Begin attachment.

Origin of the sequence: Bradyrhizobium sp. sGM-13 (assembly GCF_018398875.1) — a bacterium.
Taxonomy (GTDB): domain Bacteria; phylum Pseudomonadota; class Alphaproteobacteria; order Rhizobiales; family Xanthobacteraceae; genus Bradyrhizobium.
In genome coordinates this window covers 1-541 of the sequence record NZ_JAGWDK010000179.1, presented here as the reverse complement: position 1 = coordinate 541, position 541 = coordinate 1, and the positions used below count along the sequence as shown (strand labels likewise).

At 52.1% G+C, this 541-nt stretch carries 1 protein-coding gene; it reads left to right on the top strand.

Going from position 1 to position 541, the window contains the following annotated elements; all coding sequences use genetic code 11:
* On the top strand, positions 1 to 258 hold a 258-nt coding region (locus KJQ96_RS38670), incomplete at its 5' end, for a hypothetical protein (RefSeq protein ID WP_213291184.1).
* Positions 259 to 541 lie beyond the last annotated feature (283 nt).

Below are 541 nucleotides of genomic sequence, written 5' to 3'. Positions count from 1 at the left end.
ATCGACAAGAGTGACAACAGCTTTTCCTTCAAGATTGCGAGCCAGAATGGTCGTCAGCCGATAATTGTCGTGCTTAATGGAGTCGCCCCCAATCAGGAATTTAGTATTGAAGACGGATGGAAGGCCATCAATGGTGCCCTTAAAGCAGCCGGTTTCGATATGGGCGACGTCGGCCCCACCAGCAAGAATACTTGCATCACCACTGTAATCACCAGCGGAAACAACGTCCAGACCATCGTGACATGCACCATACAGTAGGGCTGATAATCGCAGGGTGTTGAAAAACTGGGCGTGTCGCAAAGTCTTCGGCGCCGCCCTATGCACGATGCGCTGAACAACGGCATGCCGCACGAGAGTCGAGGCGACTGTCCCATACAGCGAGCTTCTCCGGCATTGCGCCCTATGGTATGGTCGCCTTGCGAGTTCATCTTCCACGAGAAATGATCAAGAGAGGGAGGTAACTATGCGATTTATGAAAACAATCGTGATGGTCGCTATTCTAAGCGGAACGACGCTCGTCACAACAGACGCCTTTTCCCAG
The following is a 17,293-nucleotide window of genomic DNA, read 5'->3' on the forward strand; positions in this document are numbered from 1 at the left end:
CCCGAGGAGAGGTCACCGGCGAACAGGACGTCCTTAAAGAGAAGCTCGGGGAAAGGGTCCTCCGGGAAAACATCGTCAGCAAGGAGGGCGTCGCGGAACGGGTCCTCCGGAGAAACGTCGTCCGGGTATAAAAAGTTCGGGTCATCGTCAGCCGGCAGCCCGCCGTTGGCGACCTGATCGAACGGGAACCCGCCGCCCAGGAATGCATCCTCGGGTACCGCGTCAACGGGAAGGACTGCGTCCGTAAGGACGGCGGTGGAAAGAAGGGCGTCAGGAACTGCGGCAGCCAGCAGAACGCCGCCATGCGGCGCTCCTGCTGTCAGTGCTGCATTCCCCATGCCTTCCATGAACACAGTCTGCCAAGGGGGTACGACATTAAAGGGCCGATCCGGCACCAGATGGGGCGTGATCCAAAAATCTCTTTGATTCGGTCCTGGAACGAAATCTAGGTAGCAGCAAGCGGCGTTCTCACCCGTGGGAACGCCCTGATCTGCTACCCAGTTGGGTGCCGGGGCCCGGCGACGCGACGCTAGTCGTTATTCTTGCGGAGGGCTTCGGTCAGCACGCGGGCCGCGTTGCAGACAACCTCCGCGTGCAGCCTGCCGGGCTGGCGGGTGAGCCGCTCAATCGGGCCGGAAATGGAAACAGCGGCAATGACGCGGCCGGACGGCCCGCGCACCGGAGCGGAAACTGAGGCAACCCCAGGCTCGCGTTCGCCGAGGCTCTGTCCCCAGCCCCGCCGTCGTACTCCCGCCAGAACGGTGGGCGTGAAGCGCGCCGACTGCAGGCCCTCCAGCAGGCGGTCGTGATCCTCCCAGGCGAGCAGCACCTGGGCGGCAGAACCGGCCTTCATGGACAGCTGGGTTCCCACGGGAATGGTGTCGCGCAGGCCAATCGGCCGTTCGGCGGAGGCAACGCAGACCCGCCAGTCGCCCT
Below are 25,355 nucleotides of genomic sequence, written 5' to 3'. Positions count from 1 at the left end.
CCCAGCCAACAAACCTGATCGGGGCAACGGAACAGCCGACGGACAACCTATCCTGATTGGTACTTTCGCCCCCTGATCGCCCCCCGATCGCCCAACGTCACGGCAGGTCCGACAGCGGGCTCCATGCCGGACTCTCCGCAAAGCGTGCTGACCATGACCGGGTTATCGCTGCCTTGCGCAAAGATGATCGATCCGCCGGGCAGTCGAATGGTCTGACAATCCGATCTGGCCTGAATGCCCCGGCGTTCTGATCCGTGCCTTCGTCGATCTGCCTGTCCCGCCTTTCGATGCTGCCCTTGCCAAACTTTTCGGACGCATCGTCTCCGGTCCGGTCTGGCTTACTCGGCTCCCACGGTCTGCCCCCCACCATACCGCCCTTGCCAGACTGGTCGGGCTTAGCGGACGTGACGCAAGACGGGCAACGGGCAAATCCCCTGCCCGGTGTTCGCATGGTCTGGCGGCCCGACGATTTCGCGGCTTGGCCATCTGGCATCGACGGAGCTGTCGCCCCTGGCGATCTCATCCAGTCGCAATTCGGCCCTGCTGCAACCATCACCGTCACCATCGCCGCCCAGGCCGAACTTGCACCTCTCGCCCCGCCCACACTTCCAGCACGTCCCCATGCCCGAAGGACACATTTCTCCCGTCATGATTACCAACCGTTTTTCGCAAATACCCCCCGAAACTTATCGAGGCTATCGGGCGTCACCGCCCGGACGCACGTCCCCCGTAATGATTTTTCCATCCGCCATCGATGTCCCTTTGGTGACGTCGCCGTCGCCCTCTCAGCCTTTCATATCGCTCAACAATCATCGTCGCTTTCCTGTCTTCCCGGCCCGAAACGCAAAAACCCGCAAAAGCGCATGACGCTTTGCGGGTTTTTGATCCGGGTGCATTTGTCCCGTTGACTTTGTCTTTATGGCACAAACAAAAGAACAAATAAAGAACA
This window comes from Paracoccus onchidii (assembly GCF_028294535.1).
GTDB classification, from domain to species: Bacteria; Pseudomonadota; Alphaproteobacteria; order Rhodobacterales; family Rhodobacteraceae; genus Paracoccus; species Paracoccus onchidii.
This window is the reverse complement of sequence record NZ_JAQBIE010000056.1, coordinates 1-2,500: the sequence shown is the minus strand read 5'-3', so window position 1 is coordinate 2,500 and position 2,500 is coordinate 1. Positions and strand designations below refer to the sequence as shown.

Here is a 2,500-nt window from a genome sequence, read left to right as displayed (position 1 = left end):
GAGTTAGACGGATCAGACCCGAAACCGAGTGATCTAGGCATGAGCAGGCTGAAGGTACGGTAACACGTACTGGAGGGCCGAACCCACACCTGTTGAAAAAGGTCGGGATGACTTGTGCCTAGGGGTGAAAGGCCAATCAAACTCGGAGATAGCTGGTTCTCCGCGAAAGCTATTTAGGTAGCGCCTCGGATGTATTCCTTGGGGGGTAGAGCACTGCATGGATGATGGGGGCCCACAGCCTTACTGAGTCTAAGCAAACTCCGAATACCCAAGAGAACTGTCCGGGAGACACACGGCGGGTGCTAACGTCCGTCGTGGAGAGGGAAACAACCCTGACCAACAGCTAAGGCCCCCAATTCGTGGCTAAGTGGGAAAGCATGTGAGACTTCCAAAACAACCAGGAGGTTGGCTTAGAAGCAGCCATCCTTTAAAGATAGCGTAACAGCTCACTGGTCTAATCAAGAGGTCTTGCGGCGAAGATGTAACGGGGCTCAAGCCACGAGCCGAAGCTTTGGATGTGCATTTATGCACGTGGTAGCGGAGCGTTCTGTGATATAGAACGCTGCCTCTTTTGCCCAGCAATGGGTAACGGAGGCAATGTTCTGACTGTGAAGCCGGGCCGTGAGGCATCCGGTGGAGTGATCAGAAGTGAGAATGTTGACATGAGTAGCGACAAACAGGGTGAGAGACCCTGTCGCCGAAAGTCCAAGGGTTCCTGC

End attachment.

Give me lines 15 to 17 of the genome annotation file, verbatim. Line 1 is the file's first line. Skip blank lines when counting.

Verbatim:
GTDB classification, from domain to species: Bacteria; Pseudomonadota; Alphaproteobacteria; order Rhodobacterales; family Rhodobacteraceae; genus Paracoccus; species Paracoccus onchidii.
This window is the reverse complement of sequence record NZ_JAQBIE010000056.1, coordinates 1-2,500: the sequence shown is the minus strand read 5'-3', so window position 1 is coordinate 2,500 and position 2,500 is coordinate 1. Positions and strand designations below refer to the sequence as shown.

Here is a 2,500-nt window from a genome sequence, read left to right as displayed (position 1 = left end):